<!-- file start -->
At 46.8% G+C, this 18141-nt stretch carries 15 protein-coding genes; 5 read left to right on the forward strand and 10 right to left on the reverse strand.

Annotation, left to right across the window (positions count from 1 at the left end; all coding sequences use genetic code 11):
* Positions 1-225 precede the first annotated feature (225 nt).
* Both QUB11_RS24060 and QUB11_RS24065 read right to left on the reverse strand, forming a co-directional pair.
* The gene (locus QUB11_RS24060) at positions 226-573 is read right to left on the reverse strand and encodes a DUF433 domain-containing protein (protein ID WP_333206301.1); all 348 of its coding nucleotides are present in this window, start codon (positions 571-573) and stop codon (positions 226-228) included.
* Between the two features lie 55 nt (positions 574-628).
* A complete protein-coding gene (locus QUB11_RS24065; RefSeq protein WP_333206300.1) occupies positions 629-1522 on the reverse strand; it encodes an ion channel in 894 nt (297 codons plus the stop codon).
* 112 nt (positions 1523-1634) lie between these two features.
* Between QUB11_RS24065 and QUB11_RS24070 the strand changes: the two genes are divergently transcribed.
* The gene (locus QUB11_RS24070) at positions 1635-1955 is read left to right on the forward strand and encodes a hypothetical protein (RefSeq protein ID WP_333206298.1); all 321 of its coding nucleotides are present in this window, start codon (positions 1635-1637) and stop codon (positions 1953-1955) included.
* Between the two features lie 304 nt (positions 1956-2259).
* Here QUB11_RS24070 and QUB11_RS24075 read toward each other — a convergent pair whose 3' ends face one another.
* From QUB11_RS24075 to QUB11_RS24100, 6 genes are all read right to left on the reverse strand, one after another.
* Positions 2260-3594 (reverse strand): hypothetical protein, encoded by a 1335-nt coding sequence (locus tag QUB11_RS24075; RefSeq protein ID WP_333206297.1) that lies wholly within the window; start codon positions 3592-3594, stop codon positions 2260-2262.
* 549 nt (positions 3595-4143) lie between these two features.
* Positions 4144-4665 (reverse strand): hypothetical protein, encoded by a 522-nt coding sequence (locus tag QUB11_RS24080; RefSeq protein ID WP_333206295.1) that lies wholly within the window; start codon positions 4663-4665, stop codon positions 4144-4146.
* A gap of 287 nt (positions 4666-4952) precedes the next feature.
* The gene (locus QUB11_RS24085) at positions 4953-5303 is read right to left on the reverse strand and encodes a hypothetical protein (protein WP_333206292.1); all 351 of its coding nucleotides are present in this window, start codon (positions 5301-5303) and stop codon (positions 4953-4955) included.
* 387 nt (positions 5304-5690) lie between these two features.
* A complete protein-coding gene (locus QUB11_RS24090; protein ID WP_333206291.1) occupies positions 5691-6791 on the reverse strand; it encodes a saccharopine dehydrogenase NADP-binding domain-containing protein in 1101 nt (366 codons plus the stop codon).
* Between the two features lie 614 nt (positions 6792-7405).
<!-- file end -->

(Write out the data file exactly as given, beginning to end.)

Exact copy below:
At 46.8% G+C, this 18141-nt stretch carries 15 protein-coding genes; 5 read left to right on the forward strand and 10 right to left on the reverse strand.

Annotation, left to right across the window (positions count from 1 at the left end; all coding sequences use genetic code 11):
* Positions 1-225 precede the first annotated feature (225 nt).
* Both QUB11_RS24060 and QUB11_RS24065 read right to left on the reverse strand, forming a co-directional pair.
* The gene (locus QUB11_RS24060) at positions 226-573 is read right to left on the reverse strand and encodes a DUF433 domain-containing protein (protein ID WP_333206301.1); all 348 of its coding nucleotides are present in this window, start codon (positions 571-573) and stop codon (positions 226-228) included.
* Between the two features lie 55 nt (positions 574-628).
* A complete protein-coding gene (locus QUB11_RS24065; RefSeq protein WP_333206300.1) occupies positions 629-1522 on the reverse strand; it encodes an ion channel in 894 nt (297 codons plus the stop codon).
* 112 nt (positions 1523-1634) lie between these two features.
* Between QUB11_RS24065 and QUB11_RS24070 the strand changes: the two genes are divergently transcribed.
* The gene (locus QUB11_RS24070) at positions 1635-1955 is read left to right on the forward strand and encodes a hypothetical protein (RefSeq protein ID WP_333206298.1); all 321 of its coding nucleotides are present in this window, start codon (positions 1635-1637) and stop codon (positions 1953-1955) included.
* Between the two features lie 304 nt (positions 1956-2259).
* Here QUB11_RS24070 and QUB11_RS24075 read toward each other — a convergent pair whose 3' ends face one another.
* From QUB11_RS24075 to QUB11_RS24100, 6 genes are all read right to left on the reverse strand, one after another.
* Positions 2260-3594 (reverse strand): hypothetical protein, encoded by a 1335-nt coding sequence (locus tag QUB11_RS24075; RefSeq protein ID WP_333206297.1) that lies wholly within the window; start codon positions 3592-3594, stop codon positions 2260-2262.
* 549 nt (positions 3595-4143) lie between these two features.
* Positions 4144-4665 (reverse strand): hypothetical protein, encoded by a 522-nt coding sequence (locus tag QUB11_RS24080; RefSeq protein ID WP_333206295.1) that lies wholly within the window; start codon positions 4663-4665, stop codon positions 4144-4146.
* A gap of 287 nt (positions 4666-4952) precedes the next feature.
* The gene (locus QUB11_RS24085) at positions 4953-5303 is read right to left on the reverse strand and encodes a hypothetical protein (protein WP_333206292.1); all 351 of its coding nucleotides are present in this window, start codon (positions 5301-5303) and stop codon (positions 4953-4955) included.
* 387 nt (positions 5304-5690) lie between these two features.
* A complete protein-coding gene (locus QUB11_RS24090; protein ID WP_333206291.1) occupies positions 5691-6791 on the reverse strand; it encodes a saccharopine dehydrogenase NADP-binding domain-containing protein in 1101 nt (366 codons plus the stop codon).
* Between the two features lie 614 nt (positions 6792-7405).